Ancient Monuments

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Circular earthwork

A Scheduled Monument in West Dean, Wiltshire

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Latitude: 51.046 / 51°2'45"N

Longitude: -1.635 / 1°38'5"W

OS Eastings: 425684.659788

OS Northings: 127470.30683

OS Grid: SU256274

Mapcode National: GBR 635.7H4

Mapcode Global: FRA 76GC.2VW

Entry Name: Circular earthwork

Scheduled Date: 16 May 1951

Source: Historic England

Source ID: 1005653

English Heritage Legacy ID: WI 312

County: Wiltshire

Civil Parish: West Dean

Built-Up Area: West Dean

Traditional County: Wiltshire

Lieutenancy Area (Ceremonial County): Wiltshire

Church of England Parish: West Dean with East Grimstead St Mary the Virgin

Church of England Diocese: Salisbury


Motte castle 175m north-east of Church Farm.

Source: Historic England


This record was the subject of a minor enhancement on 2 July 2015. This record has been generated from an "old county number" (OCN) scheduling record. These are monuments that were not reviewed under the Monuments Protection Programme and are some of our oldest designation records. As such they do not yet have the full descriptions of their modernised counterparts available. Please contact us if you would like further information.

This monument includes a motte situated on a small spur overlooking the valley of the River Dun. The motte survives as a circular mound measuring approximately 53m in diameter and up to 2.9m high surrounded by a partly buried ditch of up to 12m wide and 0.8m deep with a causeway to the south west of approximately 3m wide. The top of the motte was deliberately levelled in the 18th century to produce a bowling green approached by a causeway and this has led to the alternative interpretation of the earthwork as a ringwork. Norman pottery has been found by chance associated with the earthwork.

Source: Historic England

Reasons for Scheduling

Motte castles are medieval fortifications introduced into Britain by the Normans. They comprised a large conical mound of earth or rubble, the motte, surmounted by a palisade and a stone or timber tower. In a majority of examples an embanked enclosure containing additional buildings, the bailey, adjoined the motte. Motte castles and motte-and-bai1ey castles acted as garrison forts during offensive military operations, as strongholds, and, in many cases, as aristocratic residences and as centres of local or royal administration. Built in towns, villages and open countryside, motte castles generally occupied strategic positions dominating their immediate locality and, as a result, are the most visually impressive monuments of the early post-Conquest period surviving in the modern landscape. Over 600 motte castles and motte-and-bailey castles are recorded nationally, with examples known from most regions. Some 100-150 examples do not have baileys and are classified as motte castles. As one of a restricted range of recognised early post-Conquest monuments, they are particularly important for the study of Norman Britain and the development of the feudal system. Although many were occupied for only a short period of time, motte castles continued to be built and occupied from the 11th to the 13th centuries, after which they were superseded by other types of castle. Despite later adaptive re-use the motte castle 175m north east of Church Farm survives comparatively well and will contain archaeological and environmental evidence relating to its construction, maintenance, social, strategic, political and economic significance, longevity, abandonment, domestic arrangements and overall landscape context.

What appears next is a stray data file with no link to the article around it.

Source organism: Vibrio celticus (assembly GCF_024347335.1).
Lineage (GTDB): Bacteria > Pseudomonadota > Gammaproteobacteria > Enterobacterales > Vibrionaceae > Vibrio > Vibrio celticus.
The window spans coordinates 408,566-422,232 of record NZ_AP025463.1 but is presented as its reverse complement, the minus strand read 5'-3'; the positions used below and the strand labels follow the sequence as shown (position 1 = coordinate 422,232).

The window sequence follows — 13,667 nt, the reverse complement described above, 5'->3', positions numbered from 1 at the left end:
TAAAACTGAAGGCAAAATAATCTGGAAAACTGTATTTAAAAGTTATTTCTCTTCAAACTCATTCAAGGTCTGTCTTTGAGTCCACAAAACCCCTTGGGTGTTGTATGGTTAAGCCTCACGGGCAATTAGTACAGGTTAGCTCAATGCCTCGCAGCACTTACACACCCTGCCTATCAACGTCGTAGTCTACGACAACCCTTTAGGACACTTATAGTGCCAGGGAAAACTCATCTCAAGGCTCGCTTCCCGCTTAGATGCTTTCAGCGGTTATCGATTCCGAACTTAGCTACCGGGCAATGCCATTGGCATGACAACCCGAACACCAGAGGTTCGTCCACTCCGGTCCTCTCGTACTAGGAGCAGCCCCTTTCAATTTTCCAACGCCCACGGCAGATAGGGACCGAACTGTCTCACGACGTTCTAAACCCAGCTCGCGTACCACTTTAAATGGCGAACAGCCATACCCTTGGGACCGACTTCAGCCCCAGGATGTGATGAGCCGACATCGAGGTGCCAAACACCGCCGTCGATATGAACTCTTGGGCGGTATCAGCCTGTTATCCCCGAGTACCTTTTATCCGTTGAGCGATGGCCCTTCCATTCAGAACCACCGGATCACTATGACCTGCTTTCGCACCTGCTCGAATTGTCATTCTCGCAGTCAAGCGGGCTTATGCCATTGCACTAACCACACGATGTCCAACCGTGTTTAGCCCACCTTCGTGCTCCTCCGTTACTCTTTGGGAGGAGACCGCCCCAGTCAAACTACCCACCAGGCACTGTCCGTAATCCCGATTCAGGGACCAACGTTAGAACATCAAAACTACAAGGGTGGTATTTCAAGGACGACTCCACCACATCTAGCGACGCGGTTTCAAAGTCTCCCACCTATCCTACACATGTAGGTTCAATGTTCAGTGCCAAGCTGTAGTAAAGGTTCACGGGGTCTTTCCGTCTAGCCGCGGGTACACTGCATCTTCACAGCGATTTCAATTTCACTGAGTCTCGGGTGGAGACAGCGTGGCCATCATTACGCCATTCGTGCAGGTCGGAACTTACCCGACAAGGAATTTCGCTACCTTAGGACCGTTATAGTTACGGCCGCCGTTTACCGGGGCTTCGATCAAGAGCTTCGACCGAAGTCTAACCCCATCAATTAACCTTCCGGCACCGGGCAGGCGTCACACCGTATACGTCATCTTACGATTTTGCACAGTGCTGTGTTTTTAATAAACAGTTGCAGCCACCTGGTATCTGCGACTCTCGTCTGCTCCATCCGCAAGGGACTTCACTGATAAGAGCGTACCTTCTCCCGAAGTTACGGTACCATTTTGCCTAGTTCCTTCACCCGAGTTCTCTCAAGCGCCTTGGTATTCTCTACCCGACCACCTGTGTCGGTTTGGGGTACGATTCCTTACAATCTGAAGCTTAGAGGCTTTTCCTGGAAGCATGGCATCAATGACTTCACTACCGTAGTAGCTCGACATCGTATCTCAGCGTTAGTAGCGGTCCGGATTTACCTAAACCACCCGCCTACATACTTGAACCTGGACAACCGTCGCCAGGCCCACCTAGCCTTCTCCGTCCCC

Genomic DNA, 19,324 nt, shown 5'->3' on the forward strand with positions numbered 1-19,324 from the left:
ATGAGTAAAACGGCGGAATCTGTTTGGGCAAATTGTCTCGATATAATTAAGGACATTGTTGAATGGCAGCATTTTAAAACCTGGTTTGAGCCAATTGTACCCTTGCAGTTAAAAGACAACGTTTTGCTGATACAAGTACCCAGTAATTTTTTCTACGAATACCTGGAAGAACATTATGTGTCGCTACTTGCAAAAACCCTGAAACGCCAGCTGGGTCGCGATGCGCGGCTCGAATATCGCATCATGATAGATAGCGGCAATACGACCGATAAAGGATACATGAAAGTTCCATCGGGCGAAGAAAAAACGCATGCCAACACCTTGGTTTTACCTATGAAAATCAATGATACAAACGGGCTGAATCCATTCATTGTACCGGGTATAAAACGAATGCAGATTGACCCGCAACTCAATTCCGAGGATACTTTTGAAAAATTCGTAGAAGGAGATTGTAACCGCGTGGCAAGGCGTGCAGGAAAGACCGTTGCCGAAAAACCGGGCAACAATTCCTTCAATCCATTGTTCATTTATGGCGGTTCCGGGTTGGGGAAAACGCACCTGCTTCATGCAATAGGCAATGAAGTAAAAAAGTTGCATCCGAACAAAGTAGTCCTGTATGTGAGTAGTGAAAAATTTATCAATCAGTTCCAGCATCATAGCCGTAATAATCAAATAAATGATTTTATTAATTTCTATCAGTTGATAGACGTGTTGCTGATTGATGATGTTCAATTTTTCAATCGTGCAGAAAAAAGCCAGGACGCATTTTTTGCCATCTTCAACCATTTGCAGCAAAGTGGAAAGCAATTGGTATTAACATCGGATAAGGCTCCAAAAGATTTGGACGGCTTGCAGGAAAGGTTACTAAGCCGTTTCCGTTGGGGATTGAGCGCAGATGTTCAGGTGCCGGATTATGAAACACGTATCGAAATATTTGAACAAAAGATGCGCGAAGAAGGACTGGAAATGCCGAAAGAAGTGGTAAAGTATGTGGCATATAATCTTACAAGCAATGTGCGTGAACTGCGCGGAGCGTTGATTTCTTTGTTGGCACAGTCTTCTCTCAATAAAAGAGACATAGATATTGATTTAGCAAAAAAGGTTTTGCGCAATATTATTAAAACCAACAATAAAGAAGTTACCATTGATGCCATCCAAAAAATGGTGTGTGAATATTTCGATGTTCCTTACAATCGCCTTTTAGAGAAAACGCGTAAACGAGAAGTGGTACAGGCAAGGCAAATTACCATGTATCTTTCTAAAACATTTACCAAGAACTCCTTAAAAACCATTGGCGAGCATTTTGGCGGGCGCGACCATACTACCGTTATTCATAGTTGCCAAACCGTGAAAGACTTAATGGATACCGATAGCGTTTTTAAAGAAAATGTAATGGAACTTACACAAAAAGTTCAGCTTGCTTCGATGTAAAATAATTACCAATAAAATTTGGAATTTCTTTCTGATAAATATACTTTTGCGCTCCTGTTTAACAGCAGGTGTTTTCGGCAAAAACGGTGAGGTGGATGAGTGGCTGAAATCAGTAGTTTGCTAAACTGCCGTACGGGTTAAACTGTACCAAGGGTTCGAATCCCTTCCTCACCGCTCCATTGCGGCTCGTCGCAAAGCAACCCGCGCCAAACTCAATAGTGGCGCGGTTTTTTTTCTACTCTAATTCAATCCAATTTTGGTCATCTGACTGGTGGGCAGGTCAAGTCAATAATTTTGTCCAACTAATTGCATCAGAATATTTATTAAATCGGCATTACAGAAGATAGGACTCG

Source: Historic England


PastScape 222959
Wiltshire HER SU22NE452

Source: Historic England

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